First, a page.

Industry and commerce[edit]

Cement works on the Thames estuary

With its situation on a busy waterway such as the River Thames, at a point where higher land came close to the river, it was an obvious place for industry to be located. The river provided water supplies and the means whereby raw materials and products could be transported. The forests of the area provided timber for various aspects of most industries. It was an area famous for Gun Flint manufacturing as Flint is found in amongst the Chalk. Flint was also used as a local building material. Flint walls can still be found in the area. The Springhead/Ebbsfleet Valley area was used for the growing of Watercress much of which was supplied to the London market.

Cement[edit]

On the quay at Northfleet Cement Works in Dec 2008

The Romans first began to dig chalk from the area, but the making of cement came later. The industry requires plentiful water supplies, and chalk as its main ingredient, both of which were to hand. When in 1796, James Parker set up kilns on Northfleet creek to make his Roman cement, it was the beginning of a large complex of cement works along this stretch of the river.[3] The manufacture of Portland cement began in April 1846 when William Aspdin, son of Joseph Aspdin, its inventor, acquired Parker's works and built new kilns.

Aspdin's works became Robins & Co in 1853, sold on to the Associated Portland Cement Manufacturers (APCM) in 1900, which was taken over by the Lafarge Group in 2001. By 1900, there were nine cement works operating on the Thames between Swanscombe and Gravesend. The last cement plant in Northfleet ceased operation in 2008.

Now under water, one of the largest chalk pits, known locally as Sawyers Lake, can be found between the A226 and the North Kent Railway line. It is about 200 metres south of the access tunnel to the old (now demolished) Lafarge cement plant, that runs under the North Kent / Channel Tunnel rail-link railway lines.

Paper[edit]

Northfleet is the location of a large Bowaters (later Bowater-Scott and Kimberly-Clark) paper mill built in 1923 and makes all of the main - line Andrex toilet tissue.[4]

Metals[edit]

Britannia Refined Metals (now part of the Xstrata group) has a refinery producing lead and silver.

Northfleet Dockyard[edit]

Northfleet was by 1800 the home of numerous shipyards which had produced many fine vessels, but the docks were in decline by 1843. One such yard was owned by Thomas Pitcher, a shipwright, laid out in 1788. A list of merchant vessels built at his yard included at least 25 ships for the East Indies and West Indies services, and about the same number for the Navy. There is a fine model of such a ship in St. Botolph's Church. The first was the Royal Charlotte, an East Indiaman of 1252 tons burthen (Builder's Old Measurement), built for the Honourable East India Company.[5] In 1839 the company was in the hands of Pitcher's sons William and Henry. The yard finally closed in 1860.

Cable works[edit]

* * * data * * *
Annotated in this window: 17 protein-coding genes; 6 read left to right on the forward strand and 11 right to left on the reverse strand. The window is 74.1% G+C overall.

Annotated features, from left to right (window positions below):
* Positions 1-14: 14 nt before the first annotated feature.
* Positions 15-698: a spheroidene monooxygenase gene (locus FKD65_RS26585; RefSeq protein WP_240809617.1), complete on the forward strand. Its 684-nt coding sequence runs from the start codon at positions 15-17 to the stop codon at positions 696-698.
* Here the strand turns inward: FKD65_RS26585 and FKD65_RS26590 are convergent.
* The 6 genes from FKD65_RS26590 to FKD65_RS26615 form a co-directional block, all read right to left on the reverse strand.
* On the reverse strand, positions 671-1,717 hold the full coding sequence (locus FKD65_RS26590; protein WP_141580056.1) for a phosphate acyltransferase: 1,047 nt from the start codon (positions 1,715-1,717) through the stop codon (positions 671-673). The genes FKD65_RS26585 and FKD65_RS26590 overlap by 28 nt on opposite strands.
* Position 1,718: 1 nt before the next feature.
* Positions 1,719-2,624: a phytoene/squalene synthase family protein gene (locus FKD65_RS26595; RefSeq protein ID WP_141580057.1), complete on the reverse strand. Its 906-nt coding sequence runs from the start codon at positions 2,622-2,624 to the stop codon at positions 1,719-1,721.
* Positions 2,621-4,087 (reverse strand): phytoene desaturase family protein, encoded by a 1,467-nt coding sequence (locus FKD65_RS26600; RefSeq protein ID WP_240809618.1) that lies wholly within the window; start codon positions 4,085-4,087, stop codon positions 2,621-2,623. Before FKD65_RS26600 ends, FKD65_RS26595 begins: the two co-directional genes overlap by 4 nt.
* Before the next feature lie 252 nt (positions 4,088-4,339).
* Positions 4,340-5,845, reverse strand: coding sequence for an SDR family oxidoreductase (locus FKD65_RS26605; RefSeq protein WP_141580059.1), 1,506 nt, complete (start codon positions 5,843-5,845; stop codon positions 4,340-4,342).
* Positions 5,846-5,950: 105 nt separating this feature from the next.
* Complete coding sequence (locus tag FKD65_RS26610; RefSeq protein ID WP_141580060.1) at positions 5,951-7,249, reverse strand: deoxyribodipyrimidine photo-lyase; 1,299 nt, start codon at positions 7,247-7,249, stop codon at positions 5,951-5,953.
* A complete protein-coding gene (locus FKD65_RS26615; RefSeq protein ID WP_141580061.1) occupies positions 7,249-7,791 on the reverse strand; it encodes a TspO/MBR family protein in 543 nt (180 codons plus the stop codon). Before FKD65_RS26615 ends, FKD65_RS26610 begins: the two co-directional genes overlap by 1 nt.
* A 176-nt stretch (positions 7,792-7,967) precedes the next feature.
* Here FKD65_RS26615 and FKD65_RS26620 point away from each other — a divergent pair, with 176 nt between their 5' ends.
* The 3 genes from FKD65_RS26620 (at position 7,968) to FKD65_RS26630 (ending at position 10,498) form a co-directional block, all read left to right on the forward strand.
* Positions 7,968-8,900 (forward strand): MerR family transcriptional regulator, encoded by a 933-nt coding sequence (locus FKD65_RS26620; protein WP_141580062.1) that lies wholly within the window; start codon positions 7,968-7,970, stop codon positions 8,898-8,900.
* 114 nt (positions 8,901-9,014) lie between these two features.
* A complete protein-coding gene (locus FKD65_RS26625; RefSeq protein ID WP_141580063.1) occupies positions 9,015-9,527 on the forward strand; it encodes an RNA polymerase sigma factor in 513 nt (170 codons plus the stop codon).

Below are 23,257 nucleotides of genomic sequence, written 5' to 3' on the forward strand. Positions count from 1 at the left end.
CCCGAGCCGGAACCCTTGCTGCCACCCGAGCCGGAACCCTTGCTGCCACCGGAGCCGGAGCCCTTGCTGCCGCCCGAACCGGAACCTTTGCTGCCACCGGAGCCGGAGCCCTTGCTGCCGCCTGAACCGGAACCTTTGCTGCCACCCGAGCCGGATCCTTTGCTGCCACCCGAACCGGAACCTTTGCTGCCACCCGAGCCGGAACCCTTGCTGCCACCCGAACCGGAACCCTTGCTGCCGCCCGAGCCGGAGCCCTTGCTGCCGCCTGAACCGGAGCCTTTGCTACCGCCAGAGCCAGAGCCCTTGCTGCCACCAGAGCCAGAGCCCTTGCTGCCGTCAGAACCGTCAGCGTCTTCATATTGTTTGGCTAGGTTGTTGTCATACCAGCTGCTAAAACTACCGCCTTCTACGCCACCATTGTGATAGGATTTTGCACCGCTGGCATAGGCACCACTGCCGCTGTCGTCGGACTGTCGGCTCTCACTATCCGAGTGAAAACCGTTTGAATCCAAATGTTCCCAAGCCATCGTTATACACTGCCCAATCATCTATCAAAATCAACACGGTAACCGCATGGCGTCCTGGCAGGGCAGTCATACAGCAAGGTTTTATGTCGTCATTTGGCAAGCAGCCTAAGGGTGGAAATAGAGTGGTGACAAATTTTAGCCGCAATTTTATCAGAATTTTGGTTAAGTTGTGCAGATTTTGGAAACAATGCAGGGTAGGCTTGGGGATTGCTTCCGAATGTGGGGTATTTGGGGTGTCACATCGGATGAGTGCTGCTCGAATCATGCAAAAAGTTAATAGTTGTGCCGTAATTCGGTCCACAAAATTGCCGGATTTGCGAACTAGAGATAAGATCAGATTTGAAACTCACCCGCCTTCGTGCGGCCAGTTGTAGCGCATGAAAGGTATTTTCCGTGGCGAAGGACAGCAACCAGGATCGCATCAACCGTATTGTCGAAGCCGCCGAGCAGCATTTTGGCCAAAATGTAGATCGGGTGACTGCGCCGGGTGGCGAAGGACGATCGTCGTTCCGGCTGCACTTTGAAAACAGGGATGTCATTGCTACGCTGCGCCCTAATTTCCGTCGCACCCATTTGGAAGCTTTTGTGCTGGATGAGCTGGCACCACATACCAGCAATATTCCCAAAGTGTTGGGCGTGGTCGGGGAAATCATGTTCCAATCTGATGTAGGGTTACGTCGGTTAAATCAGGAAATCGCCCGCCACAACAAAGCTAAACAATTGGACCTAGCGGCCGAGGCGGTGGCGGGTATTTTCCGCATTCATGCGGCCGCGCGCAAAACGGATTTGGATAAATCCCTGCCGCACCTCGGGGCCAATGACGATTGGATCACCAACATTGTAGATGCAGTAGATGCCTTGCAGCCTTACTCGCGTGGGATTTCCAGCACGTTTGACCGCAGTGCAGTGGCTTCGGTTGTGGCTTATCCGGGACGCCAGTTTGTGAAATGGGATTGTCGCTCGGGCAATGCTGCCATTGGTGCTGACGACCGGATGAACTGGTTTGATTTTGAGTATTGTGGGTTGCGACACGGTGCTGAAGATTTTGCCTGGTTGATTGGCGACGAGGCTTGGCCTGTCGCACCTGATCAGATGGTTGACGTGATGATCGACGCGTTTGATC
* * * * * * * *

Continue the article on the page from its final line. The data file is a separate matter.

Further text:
Henley´s

Another large employee of labour in Northfleet was the cable works. Originally Henley's, now AEI, they occupied the land originally once used by the Rosherville Gardens. The PLUTO pipeline used in WW2 was built here.

AEI Cables closed in 2005 and Henley moved in 2006. The Henley works as of 2010 is completely demolished, and currently an entirely empty site.

[6]

Transport[edit]

Channel Tunnel Rail Link (CTRL) construction[edit]

With the opening in 2003 of the first section of the CTRL which, in part, utilised a long-closed branch railway between Longfield and Gravesend West stations, Section Two was begun. It leaves the first section at Pepper Hill and immediately turns north-westwards; passing under the River Thames downstream of the existing Dartford crossings & heading towards St Pancras station in north London where a new terminus has been built. There is an intermediate station at Stratford, east London. Another new station, Ebbsfleet International railway station, in the Ebbsfleet Valley near Northfleet, has been built. This also is being served by domestic trains running to or from Gravesend, Ashford or towns in east Kent. Eurostar began running over the more direct line in 2007, from which date they ceased to serve Waterloo Station.

However, a design flaw that exists in Ebbsfleet International Station is its lack of pedestrian connections to Northfleet, with both of the shortest routes being inordinately long and less than optimal. Northfleet's local station and Ebbsfleet International Station's domestic passenger entrance are only 250m or so apart, but the walk is disproportionately long, hindering the advantage of living in Northfleet over say nearby Gravesend, which is served by the high-speed service.[7][8]

Education[edit]

Non-selective secondary schools serving Northfleet include Northfleet School for Girls and Northfleet Technology College (Boys).

Northfleet churches[edit]

St Botolph´s

The ancient parish church of Northfleet (dating from the 14th century, but with work from earlier periods) is dedicated to St Botolph. Its tower was built in 1717, after the original had fallen. The church contains a 14th-century carved oak screen, which is thought to be the oldest in Kent. Rosherville St Mark's Church is now part of the Team ministry with St. Botolph's church. The other active church in Northfleet is All Saints, Perry Street which is Anglo Catholic. All Saints Perry Street is the largest Anglican parish in Gravesham Borough with a quarter of the Gravesham population living within its boundaries.